Collaboration - Empowerment - Capacity-building
RAISE E-News, Vol. 3, No. 2
APRIL 2017

Welcome to the RAISE e-news letter, designed to identify and share resources that the Rehabilitation Services Administration Parent Training and Information Centers (RSA-PTI) can use and share with families.

Executive Editor: Peg Kinsell

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In This Issue

RAISE, the National Resources for Access, Independence, Self-Advocacy and Employment is a user-centered technical assistance center that understands the needs and assets of the RSA-PTIs, coordinates efforts with the TA provided by PTI centers and involves RSA-PTIs as key advisors and partners in all product and service development and delivery.

RAISE is funded by the US Department of Education to provide technical assistance to, and coordination of, the 7 PTI centers (RSA-PTIs). It represents collaboration between the nation's two Parent Technical Assistance Centers (PTAC) and the seven Regional PTACs.

Find your Parent Technical Assistance Center (PTAC)

"One important key to success is self-confidence.

An important key to self-confidence is preparation."

- Tennis player, Arthur Ashe

We think your students will love this video series from  Wisconsin Youth First.

These young adults share first-person stories of transition, self advocacy, and coming of age. They tell it like it is.


RAISE loves the video series produced by the Office of Disability Employment Policy (English and Spanish versions,
with captioning and audio introduced versions). Their #ApprenticeshipWorks Series launched last fall and offers perspective from those seeking an apprenticeship, as well as employers and mentors who are sponsoring them.

Apprenticeship is an important strategy for job seekers looking for experience that can lead to a career. These programs are not limited to traditional trades - youth can find apprenticeships in high-growth industries like information technology and healthcare.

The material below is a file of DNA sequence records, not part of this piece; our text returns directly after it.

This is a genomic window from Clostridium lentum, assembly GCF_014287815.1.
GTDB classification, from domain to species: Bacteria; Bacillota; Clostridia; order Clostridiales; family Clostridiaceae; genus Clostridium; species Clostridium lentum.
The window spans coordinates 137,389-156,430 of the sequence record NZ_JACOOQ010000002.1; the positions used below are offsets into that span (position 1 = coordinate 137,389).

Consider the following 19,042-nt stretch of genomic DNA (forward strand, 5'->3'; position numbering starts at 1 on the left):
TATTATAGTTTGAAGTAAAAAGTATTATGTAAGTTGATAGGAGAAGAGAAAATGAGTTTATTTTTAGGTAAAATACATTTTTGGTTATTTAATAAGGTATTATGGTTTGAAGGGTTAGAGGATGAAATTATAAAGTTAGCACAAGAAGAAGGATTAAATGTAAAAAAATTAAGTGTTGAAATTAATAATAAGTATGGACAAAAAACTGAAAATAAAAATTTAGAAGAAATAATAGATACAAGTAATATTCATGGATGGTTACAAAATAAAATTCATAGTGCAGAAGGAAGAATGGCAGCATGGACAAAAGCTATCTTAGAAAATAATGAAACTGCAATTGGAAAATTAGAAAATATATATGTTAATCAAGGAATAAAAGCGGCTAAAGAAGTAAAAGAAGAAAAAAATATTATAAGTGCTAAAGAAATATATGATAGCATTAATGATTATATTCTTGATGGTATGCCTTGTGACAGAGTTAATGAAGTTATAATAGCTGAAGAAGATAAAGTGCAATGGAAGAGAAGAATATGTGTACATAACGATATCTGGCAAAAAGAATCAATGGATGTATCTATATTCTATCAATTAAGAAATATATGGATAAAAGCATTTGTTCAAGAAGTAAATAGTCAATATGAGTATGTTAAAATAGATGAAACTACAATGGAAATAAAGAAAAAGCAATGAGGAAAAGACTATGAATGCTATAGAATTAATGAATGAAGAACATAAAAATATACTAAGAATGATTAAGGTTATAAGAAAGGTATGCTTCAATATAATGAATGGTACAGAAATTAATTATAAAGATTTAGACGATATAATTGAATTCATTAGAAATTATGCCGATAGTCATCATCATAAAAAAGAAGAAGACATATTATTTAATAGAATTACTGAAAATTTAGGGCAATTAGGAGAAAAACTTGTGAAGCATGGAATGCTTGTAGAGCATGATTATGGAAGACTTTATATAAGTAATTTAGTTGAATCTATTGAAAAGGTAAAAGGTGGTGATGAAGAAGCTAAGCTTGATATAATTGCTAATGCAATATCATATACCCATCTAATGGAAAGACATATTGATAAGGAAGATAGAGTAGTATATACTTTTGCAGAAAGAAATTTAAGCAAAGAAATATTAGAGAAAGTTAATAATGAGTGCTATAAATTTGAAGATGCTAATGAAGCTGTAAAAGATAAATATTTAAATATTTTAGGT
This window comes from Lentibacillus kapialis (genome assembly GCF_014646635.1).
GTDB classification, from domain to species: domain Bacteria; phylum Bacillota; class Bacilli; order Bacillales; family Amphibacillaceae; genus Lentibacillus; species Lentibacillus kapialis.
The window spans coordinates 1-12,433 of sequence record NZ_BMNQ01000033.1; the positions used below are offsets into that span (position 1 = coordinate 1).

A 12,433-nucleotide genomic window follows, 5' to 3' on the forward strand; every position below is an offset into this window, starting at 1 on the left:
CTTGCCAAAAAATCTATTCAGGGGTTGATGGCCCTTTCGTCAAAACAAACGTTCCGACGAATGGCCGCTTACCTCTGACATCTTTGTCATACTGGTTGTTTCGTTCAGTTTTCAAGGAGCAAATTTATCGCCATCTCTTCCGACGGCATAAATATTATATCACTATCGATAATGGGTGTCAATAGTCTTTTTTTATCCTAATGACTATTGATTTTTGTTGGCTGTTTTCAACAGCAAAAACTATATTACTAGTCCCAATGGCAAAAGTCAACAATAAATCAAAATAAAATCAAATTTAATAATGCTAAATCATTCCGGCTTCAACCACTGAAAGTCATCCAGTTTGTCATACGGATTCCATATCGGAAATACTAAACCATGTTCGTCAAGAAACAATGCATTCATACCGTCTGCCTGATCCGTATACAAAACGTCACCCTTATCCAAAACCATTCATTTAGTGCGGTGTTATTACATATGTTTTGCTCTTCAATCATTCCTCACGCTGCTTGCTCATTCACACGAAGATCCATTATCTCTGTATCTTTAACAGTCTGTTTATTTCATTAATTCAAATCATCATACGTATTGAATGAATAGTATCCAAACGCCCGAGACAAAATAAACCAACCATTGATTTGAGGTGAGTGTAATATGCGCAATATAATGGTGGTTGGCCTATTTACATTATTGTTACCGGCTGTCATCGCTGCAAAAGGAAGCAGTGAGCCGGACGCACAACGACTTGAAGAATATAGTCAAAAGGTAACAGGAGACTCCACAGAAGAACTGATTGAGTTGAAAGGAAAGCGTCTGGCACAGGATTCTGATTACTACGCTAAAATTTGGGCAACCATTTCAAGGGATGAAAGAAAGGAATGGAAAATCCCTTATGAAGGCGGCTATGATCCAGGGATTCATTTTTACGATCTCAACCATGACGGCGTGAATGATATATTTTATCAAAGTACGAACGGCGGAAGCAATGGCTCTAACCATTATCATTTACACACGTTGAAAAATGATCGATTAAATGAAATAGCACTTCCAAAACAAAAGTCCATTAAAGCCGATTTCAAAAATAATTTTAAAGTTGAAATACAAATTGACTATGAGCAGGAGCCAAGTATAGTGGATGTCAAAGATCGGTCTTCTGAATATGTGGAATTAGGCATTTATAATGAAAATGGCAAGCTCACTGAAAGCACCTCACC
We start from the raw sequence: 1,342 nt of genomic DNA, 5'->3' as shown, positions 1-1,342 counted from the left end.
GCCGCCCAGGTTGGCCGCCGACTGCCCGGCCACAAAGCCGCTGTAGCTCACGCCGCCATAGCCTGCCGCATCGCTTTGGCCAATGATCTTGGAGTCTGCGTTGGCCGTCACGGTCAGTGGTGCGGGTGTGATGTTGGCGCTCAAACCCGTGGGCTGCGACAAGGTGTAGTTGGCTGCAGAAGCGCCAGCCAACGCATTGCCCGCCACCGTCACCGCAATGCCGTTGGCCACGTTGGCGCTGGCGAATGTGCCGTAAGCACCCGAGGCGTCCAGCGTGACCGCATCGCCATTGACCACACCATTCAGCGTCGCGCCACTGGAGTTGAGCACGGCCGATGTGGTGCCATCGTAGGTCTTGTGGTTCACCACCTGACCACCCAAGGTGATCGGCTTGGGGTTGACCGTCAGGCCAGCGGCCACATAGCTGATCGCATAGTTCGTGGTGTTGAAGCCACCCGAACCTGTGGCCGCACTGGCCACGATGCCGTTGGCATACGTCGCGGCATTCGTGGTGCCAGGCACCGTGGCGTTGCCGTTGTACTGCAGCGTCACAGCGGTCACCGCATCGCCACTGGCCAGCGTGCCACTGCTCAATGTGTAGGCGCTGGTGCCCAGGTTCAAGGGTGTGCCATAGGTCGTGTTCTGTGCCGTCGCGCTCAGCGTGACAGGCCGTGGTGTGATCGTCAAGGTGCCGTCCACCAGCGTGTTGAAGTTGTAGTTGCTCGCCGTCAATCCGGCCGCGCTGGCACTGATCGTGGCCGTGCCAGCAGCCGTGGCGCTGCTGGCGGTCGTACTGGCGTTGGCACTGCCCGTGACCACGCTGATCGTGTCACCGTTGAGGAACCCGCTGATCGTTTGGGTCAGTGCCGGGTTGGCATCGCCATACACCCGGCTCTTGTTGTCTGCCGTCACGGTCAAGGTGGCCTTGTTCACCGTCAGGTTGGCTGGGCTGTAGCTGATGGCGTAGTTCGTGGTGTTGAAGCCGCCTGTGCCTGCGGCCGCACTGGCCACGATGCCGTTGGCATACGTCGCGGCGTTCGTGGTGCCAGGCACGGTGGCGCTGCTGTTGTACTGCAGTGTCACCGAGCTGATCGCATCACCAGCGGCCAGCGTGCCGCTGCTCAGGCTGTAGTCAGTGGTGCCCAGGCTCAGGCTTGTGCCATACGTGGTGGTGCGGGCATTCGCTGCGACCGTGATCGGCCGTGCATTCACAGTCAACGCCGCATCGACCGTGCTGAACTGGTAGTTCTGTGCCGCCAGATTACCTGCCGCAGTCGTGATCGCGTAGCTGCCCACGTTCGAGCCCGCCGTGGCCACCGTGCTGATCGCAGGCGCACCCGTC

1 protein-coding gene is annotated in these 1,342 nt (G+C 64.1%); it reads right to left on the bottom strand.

The #ApprenticeshipWorks Video Series features apprentices (recruits) both with and without disabilities along with their apprenticeship sponsors talking about how apprenticeship works for them and how it can work for other job seekers and businesses across the country.

When you are done watching, check out   for a rich bank of resources on apprenticeships, including an employer tool kit and a sponsor database.

Did You Know: The number of registered apprenticeships is on the rise? Nationwide, more than 206,000 people entered an apprenticeship program in 2016, and more than 1,700 NEW apprenticeship programs were established in 2016.

Source: NJ Department of Labor, ApprentishipUSA    
Helping Students Deal with "Difficult People" In The Workplace        

Sometimes, helping students LAND the job is only part of the challenge; helping them LOVE the job, especially when they work with a coworker who is difficult, can be another challenge altogether.
"Difficult people" come in all shapes and sizes, but the problems they create in the workplace have two things in common: first, the situation rarely gets better on its own, and second, a screaming match or tears will not make it any better.

If you are working with a student who is facing this challenge, you might offer these tips: 
  1. Look at yourself first - That's right. Ask yourself, "Is this person REALLY the problem, or am I overreacting?"  "Is this a pattern for me?"  "Have I experienced difficulty with the same type of person or actions?" "Is this person pushing my buttons?"